And - since we are going to use Python regular expressions, we will also need to import the Python re module, from which we will use the wonderfully versatile re.finditer() method to search for our consensus gene promoter sequences. Instead of just returning matching sequences, the finditer() method returns an iterable collection of Python MatchObject objects, that allows the search results to be analyzed in more detail (for example - the start and end positions of the matching sequences are also recorded).

When we put it all together, the code to search our synthetic Chromosome 1 for consensus gene promoter sequences looks like this:

import time, re
promoter = 'ttgaca.{15, 25}tataat'
t1 = time.time()
result = re.finditer(promoter, chromosome)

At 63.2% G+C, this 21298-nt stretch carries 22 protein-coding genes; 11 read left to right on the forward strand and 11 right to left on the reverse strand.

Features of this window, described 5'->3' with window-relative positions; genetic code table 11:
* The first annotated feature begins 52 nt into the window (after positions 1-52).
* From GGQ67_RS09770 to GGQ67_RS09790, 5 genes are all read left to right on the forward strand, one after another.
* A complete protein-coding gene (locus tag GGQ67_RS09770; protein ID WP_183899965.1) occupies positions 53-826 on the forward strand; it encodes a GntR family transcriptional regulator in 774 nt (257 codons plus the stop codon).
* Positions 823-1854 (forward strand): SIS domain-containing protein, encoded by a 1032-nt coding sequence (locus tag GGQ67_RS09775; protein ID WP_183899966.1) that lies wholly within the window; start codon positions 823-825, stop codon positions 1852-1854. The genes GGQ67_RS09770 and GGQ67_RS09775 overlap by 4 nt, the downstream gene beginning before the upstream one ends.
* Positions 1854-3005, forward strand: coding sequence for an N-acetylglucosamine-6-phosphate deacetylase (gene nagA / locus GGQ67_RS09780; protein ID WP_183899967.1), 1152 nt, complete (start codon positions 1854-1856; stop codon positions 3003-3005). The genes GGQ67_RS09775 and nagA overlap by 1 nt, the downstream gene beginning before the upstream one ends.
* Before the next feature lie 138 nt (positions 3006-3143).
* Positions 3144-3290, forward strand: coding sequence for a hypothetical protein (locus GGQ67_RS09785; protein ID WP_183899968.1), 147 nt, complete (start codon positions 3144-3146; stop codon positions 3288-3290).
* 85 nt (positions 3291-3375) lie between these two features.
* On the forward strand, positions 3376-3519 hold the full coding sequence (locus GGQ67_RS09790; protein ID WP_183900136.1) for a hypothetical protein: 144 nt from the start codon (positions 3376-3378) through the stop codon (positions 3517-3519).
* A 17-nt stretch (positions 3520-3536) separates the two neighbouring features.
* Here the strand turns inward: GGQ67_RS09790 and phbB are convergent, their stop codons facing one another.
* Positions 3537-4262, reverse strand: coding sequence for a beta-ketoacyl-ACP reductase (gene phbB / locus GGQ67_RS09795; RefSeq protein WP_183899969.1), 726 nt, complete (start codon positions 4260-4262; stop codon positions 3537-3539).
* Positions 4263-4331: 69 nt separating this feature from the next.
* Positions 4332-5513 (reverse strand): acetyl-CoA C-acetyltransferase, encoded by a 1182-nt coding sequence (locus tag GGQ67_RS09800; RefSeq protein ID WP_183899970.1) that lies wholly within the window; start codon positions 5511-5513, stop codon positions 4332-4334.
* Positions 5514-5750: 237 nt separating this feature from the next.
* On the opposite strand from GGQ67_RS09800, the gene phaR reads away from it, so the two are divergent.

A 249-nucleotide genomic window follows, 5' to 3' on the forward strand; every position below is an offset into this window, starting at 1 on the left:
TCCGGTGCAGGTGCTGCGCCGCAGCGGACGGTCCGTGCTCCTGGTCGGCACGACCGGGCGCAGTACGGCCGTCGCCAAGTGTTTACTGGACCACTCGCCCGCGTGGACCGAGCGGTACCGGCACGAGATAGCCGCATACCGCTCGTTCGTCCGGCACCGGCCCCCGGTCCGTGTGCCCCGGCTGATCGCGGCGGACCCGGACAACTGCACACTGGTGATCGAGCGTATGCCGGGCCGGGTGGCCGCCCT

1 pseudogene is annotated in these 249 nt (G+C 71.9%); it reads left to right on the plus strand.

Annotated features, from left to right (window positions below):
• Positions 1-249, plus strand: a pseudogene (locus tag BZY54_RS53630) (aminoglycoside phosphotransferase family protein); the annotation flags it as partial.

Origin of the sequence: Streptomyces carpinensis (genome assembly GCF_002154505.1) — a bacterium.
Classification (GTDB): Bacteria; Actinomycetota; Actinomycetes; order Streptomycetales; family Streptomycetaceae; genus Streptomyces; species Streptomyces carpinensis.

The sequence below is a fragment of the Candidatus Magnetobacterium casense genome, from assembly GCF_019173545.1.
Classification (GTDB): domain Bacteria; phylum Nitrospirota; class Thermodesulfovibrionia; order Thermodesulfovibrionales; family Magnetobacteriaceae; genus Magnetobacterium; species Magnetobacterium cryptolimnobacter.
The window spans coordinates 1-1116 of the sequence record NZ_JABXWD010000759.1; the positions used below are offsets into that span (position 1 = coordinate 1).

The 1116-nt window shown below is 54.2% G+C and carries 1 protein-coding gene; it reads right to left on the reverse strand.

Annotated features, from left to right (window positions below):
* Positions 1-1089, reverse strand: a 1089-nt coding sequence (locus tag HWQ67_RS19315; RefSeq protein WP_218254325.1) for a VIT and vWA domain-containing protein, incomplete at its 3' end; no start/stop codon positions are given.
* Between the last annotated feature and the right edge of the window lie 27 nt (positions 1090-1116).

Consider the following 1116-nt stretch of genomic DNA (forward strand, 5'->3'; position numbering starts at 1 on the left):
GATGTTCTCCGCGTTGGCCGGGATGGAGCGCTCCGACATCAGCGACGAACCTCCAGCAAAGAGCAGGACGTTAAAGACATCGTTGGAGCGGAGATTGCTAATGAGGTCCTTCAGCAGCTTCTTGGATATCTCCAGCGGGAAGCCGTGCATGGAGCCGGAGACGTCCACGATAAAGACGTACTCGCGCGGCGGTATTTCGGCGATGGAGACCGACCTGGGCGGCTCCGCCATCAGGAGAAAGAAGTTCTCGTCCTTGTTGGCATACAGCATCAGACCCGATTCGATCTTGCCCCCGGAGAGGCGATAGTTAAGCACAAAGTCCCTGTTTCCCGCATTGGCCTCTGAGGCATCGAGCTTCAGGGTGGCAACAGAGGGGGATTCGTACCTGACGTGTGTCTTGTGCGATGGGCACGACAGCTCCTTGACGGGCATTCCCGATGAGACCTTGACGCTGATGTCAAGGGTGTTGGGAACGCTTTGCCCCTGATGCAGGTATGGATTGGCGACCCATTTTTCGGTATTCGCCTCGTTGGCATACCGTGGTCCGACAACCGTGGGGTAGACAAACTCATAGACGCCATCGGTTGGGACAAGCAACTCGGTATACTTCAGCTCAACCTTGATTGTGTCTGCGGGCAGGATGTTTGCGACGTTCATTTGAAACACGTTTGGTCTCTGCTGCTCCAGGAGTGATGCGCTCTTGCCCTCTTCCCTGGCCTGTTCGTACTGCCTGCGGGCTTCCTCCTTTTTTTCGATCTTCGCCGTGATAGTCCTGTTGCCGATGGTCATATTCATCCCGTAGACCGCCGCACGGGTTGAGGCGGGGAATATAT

t2 = time.time()
print 'Search time was', (t2-t1), 'seconds'

So let's run this Python code and see what we get ...

Search time was 0.00100994110107 seconds


On my modest iMac desktop (circa 2014), it takes Python only about one millisecond to search the 250 million base sequence of Chromosome 1 for this consensus gene promoter pattern!

By extrapolation therefore, we could expect that excluding the time it would take to load and read the individual chromosome sequence files of the human genome - it would take only about 15 milliseconds to search its entire 3 billion bases for this gene promoter pattern!